United States District Court, N.D. Oklahoma
OPINION AND ORDER
V. EAGAN, UNITED STATES DISTRICT JUDGE
before the Court is defendant's motion for summary
judgment (Dkt. # 94). Defendant asks the Court to grant
summary judgment in its favor, arguing that plaintiff's
retaliatory failure to promote claim is time barred, that
plaintiff has failed to make a prima facie showing of
retaliation or discrimination, and that plaintiff has failed
to demonstrate pretext. Dkt. # 94, at 20-30. Plaintiff
responds that she has established a prima facie case of
retaliation, and that she has presented sufficient evidence
of pretext. Dkt. # 112,  at 25-27. Defendant replies that
plaintiff abandoned her claims of retaliatory failure to
promote and sex discrimination by failing to address in her
response brief defendant's arguments for summary judgment
on those claims. Dkt. # 127, at 1-2.
August 2007, defendant hired plaintiff, a white female, as a
realtor sales representative to work in its Tulsa office.
Dkt. # 94, at 8; Dkt. # 112, at 1. In 2008, plaintiff became
an acquisition sales representative, and in February 2009 she
became an account executive for defendant's retention
team. Dkt. # 94, at 8; Dkt. # 112, at 1. While she worked as
an account executive, plaintiff reported to sales manager Tom
McPherson, who reported to director of sales Tim Jenney until
March 9, 2013, when Jenney resigned. Dkt. # 94, at 8; Dkt. #
112, at 1. After Jenney's resignation, McPherson reported
to Jenney's replacement, Christopher Shipman. Dkt. # 94,
at 8-9; Dkt. # 112, at 1.
2012, the sales team took a business trip to Oklahoma City.
Dkt. # 94-1, at 22. Defendant provided a charter bus from
Tulsa for its employees. Id. at 130. Seated behind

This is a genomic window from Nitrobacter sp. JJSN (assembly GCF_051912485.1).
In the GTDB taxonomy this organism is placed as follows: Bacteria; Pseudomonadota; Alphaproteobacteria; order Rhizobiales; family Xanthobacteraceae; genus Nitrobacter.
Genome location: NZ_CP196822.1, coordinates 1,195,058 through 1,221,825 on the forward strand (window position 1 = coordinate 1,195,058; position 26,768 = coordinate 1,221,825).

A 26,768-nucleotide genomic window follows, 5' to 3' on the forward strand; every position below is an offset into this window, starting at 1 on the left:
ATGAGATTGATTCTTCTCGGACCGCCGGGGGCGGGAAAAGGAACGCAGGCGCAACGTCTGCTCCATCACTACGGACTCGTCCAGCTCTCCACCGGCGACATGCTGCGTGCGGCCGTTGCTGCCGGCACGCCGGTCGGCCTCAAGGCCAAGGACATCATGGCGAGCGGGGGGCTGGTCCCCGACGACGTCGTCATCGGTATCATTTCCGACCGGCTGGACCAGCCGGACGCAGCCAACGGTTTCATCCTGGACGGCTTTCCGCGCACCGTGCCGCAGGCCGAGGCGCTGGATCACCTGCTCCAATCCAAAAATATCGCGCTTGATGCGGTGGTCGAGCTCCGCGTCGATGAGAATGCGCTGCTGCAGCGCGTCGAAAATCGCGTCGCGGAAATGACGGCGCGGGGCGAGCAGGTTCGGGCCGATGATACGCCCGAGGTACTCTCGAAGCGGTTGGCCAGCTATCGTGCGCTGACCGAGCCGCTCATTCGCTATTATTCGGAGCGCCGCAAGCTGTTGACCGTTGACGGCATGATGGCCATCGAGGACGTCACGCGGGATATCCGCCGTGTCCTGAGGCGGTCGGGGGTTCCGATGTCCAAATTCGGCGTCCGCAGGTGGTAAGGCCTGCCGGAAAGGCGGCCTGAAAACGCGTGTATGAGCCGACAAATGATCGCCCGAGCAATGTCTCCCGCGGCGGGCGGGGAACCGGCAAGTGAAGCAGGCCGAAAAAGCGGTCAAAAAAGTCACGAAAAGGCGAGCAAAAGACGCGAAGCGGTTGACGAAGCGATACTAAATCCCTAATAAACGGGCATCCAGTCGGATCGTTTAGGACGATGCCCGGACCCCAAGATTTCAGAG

plaintiff on the bus was Mark Palzer, who was a member of the
small business group, which was managed by Shelley Stauffer.
Id. at 23, 130. While on the bus, plaintiff
overheard a phone conversation between Stauffer and Palzer in
which Stauffer was yelling at Palzer for riding on the bus
instead of the separate van provided for the small business
group. Id. at 130. The van pulled in front of the
bus at a traffic light, and Stauffer got out of the van,
pounded on the door of the bus, and ordered Palzer to get off
the bus and into the van. Id. Palzer collected his
belongings and moved to the van. Id. Plaintiff
immediately sent McPherson a text message to tell him what
happened and asking him to help Palzer. Id. at 131.
next day, plaintiff went to the office of Melissa Cruts, a
human resources business partner, to discuss the bus
incident. Id. at 25. Jenney was already in
Cruts's office when plaintiff arrived, and plaintiff
reported to both of them what she had seen between Stauffer
and Palzer the day before. Id. at 25, 124. Plaintiff
told Cruts and Jenney that she was embarrassed for the
company and that she believed Stauffer singled out Palzer for
harsh treatment. Id. at 124. Plaintiff also reported
that Stauffer told another member of the retention team at
some point that, “We have enough white men in the
group, we need to hire diversity.” Id. at
30-31, 124. In December 2012, Palzer, a white male over forty
years old, filed a complaint with the Equal Employment
Opportunity Commission (EEOC) alleging that Stauffer, a white
woman in her fifties, discriminated against him on the basis
of his race and age. Dkt. # 116-28. Palzer listed plaintiff
as a witness to the bus incident and the diversity comment.
Id. at 9.
August 2012, defendant issued new corporate policies that
stated all accounts funded by the Oklahoma Universal Services
Fund (OUSF) must be handled by the designated account
representative. Dkt. # 94-1, at 57, 132. Plaintiff had a
large account at the time that used OUSF funds, and McPherson
and Jenney told plaintiff that an exception to the new rule
had been made so that she could continue to work on the
account. Id. at 58, 132. In December 2012, McPherson
and Jenney told plaintiff that “it had been handed down
from corporate headquarters” that there would no longer
be an exception to the new rule and the account would be
handed over to Brent Sherl, a senior account executive.
Id. at 132.
December 2012, plaintiff applied for the position of
strategic service manager. Dkt. # 94, at 10; Dkt. # 112, at
1. The position reported to Darren Holland, the director of
operations for Oklahoma. Dkt. # 94, at 10; Dkt. # 112, at 1.
A human resources employee determined that three of the four
applicants were qualified for the position, and the three